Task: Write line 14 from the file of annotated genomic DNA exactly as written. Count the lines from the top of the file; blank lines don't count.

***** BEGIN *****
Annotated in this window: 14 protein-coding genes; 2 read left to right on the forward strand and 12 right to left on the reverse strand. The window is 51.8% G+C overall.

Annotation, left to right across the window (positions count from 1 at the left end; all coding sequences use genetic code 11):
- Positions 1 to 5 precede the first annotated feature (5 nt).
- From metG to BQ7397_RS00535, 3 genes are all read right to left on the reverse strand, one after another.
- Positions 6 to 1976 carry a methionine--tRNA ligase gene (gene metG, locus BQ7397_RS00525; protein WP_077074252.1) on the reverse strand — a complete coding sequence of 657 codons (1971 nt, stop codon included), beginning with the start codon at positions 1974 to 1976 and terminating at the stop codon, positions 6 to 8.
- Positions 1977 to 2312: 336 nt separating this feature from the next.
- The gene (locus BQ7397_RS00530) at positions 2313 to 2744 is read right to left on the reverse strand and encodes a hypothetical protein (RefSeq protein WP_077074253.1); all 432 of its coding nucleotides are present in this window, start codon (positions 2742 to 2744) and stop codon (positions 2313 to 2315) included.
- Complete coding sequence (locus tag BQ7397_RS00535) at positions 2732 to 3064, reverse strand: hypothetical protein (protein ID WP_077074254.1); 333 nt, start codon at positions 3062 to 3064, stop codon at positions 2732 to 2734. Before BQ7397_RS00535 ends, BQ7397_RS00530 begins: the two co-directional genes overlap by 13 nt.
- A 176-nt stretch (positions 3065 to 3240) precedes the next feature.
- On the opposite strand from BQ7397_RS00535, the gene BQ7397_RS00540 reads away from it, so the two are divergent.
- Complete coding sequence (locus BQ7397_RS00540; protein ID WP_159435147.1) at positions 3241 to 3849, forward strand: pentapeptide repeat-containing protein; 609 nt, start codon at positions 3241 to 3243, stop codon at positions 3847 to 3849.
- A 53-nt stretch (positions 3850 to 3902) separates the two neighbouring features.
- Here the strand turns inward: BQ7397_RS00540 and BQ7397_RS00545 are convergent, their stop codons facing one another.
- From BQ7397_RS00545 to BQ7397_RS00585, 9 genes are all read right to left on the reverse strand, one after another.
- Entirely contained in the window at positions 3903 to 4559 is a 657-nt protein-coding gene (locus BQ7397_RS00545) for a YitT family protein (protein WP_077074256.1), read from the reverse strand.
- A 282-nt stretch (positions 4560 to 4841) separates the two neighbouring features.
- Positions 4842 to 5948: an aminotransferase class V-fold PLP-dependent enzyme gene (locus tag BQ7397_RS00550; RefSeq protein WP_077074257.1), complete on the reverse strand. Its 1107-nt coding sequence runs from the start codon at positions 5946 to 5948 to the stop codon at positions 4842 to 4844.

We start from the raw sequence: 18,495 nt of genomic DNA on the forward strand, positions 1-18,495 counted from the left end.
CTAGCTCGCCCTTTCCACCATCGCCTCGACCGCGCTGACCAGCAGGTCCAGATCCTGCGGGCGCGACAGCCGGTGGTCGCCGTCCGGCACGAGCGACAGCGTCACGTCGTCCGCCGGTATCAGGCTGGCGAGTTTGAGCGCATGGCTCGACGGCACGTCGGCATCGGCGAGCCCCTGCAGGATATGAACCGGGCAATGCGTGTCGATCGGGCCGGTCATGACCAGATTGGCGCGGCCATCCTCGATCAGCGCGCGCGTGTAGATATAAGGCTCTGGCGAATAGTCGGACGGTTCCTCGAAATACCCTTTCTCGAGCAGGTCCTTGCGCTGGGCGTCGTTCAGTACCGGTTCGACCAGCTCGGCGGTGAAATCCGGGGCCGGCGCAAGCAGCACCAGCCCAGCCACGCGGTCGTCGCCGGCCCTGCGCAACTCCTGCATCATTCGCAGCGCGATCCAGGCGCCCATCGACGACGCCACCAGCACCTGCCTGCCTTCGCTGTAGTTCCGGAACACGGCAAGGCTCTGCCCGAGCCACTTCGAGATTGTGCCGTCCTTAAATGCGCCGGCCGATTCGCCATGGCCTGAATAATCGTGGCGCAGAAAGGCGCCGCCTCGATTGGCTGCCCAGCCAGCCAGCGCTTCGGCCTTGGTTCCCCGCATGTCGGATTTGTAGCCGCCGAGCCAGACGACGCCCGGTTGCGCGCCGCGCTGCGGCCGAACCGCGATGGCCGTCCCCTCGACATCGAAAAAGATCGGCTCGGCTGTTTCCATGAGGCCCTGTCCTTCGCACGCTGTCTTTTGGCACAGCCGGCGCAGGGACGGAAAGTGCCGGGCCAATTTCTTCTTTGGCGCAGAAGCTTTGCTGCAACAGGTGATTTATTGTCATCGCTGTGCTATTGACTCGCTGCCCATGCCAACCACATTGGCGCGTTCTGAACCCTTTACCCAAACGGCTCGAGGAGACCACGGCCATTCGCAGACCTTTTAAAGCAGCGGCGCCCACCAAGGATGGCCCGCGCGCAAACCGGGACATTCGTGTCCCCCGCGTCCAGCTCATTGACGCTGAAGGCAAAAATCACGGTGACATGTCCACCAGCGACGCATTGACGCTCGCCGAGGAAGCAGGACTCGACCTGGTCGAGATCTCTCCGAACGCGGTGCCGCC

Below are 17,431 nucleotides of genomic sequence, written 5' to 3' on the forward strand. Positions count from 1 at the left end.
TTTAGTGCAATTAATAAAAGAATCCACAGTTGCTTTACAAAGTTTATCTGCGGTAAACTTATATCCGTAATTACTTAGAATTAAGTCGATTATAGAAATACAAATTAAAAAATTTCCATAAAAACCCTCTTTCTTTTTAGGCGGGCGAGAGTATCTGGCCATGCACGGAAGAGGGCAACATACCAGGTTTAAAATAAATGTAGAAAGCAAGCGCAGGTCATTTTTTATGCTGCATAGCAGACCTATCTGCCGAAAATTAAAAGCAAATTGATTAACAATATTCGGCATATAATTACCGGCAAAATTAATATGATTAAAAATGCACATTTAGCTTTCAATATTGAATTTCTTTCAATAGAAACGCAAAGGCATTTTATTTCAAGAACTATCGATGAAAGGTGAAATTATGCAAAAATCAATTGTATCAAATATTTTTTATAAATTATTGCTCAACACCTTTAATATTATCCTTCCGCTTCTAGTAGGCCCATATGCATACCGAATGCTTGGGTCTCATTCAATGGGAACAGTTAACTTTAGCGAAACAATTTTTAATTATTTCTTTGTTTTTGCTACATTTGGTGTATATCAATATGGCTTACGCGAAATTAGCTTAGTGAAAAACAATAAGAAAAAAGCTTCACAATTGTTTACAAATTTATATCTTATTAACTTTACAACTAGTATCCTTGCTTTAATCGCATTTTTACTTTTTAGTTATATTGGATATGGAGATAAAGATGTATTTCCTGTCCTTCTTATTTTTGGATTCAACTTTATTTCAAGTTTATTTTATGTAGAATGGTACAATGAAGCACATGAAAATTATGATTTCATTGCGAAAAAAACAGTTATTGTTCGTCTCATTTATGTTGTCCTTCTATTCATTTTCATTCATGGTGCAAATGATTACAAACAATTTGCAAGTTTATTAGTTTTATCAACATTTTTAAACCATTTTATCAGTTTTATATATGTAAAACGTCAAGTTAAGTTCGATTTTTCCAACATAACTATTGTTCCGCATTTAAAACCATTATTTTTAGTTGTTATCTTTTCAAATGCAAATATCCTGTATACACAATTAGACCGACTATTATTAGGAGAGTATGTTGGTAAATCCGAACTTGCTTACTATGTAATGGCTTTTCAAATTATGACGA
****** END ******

- From BQ7397_RS00545 to BQ7397_RS00585, 9 genes are all read right to left on the reverse strand, one after another.